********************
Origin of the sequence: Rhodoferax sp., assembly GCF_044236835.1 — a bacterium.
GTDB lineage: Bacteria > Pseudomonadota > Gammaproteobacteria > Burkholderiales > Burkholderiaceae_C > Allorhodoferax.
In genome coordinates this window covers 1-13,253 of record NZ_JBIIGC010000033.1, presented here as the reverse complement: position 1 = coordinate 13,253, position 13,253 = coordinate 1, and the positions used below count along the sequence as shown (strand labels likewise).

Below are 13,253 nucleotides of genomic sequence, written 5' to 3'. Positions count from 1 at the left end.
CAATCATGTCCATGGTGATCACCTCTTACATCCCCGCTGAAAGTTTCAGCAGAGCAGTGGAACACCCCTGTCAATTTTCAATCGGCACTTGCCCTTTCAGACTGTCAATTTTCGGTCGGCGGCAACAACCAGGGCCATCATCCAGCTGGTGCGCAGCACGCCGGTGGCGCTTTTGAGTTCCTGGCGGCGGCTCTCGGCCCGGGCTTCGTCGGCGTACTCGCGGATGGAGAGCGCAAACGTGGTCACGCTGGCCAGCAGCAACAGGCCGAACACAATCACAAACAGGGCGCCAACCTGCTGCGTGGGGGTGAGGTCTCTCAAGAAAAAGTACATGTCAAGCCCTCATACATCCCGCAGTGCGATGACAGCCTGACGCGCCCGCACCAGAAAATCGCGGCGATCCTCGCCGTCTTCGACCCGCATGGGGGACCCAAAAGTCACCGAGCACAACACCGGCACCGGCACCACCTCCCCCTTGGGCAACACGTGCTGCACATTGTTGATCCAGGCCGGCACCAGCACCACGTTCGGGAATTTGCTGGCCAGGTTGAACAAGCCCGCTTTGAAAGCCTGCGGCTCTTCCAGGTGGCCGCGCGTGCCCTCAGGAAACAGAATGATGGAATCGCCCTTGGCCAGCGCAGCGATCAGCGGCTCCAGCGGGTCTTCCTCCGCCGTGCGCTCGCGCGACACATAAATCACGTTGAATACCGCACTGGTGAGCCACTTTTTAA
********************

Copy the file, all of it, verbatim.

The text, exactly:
Origin of the sequence: Rhodoferax sp., assembly GCF_044236835.1 — a bacterium.
GTDB lineage: Bacteria > Pseudomonadota > Gammaproteobacteria > Burkholderiales > Burkholderiaceae_C > Allorhodoferax.
In genome coordinates this window covers 1-13,253 of record NZ_JBIIGC010000033.1, presented here as the reverse complement: position 1 = coordinate 13,253, position 13,253 = coordinate 1, and the positions used below count along the sequence as shown (strand labels likewise).

Below are 13,253 nucleotides of genomic sequence, written 5' to 3'. Positions count from 1 at the left end.
CAATCATGTCCATGGTGATCACCTCTTACATCCCCGCTGAAAGTTTCAGCAGAGCAGTGGAACACCCCTGTCAATTTTCAATCGGCACTTGCCCTTTCAGACTGTCAATTTTCGGTCGGCGGCAACAACCAGGGCCATCATCCAGCTGGTGCGCAGCACGCCGGTGGCGCTTTTGAGTTCCTGGCGGCGGCTCTCGGCCCGGGCTTCGTCGGCGTACTCGCGGATGGAGAGCGCAAACGTGGTCACGCTGGCCAGCAGCAACAGGCCGAACACAATCACAAACAGGGCGCCAACCTGCTGCGTGGGGGTGAGGTCTCTCAAGAAAAAGTACATGTCAAGCCCTCATACATCCCGCAGTGCGATGACAGCCTGACGCGCCCGCACCAGAAAATCGCGGCGATCCTCGCCGTCTTCGACCCGCATGGGGGACCCAAAAGTCACCGAGCACAACACCGGCACCGGCACCACCTCCCCCTTGGGCAACACGTGCTGCACATTGTTGATCCAGGCCGGCACCAGCACCACGTTCGGGAATTTGCTGGCCAGGTTGAACAAGCCCGCTTTGAAAGCCTGCGGCTCTTCCAGGTGGCCGCGCGTGCCCTCAGGAAACAGAATGATGGAATCGCCCTTGGCCAGCGCAGCGATCAGCGGCTCCAGCGGGTCTTCCTCCGCCGTGCGCTCGCGCGACACATAAATCACGTTGAATACCGCACTGGTGAGCCACTTTTTAA